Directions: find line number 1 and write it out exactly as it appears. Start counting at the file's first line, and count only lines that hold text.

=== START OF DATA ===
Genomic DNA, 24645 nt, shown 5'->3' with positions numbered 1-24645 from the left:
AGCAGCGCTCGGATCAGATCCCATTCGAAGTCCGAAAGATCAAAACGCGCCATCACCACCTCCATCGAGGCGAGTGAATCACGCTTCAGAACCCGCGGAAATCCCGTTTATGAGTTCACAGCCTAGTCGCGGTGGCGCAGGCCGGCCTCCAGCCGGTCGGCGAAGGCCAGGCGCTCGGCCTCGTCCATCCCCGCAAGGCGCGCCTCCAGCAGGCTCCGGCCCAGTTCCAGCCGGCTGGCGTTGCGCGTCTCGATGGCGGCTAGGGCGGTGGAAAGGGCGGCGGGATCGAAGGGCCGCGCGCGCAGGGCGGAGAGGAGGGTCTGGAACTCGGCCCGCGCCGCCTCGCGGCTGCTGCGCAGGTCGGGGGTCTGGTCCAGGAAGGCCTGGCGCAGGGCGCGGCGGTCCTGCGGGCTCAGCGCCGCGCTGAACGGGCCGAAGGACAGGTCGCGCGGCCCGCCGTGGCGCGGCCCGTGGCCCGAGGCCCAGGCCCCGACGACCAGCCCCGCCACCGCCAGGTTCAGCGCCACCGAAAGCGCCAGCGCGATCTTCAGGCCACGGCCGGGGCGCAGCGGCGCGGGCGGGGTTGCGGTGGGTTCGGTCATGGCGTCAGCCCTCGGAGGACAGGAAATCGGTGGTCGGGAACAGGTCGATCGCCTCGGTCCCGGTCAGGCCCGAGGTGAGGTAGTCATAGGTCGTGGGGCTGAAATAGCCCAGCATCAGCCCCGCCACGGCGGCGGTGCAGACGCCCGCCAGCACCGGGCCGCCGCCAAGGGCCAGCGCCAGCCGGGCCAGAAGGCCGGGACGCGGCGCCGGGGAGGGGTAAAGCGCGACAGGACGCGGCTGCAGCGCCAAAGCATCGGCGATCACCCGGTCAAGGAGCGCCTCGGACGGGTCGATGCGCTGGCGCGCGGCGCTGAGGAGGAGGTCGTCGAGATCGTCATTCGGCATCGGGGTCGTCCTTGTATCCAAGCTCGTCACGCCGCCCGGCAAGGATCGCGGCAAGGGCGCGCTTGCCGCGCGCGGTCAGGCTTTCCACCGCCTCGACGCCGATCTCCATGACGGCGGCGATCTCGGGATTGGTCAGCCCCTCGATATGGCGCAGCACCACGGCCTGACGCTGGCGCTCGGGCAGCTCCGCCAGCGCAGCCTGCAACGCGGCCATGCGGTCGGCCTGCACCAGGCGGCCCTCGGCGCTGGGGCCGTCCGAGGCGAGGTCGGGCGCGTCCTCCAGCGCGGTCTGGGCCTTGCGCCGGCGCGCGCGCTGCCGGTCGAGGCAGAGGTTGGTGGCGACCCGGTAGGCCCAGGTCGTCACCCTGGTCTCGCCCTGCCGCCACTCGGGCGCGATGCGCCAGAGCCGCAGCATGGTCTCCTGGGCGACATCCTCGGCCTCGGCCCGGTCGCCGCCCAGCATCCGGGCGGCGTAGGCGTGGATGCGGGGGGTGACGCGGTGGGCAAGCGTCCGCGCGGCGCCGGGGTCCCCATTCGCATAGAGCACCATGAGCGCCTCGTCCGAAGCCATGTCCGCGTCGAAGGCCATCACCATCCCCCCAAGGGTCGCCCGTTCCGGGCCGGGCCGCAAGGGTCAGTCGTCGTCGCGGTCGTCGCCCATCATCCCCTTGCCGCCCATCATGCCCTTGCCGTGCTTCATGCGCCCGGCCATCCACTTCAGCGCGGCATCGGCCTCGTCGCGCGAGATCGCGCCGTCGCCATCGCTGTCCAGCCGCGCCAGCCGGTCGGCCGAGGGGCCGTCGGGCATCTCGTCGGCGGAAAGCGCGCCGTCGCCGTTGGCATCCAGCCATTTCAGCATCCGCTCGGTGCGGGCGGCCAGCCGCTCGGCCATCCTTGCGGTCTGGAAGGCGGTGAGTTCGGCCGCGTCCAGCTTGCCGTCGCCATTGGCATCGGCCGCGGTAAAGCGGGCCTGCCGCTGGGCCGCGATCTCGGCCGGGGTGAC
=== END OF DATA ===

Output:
Genomic DNA, 24645 nt, shown 5'->3' with positions numbered 1-24645 from the left: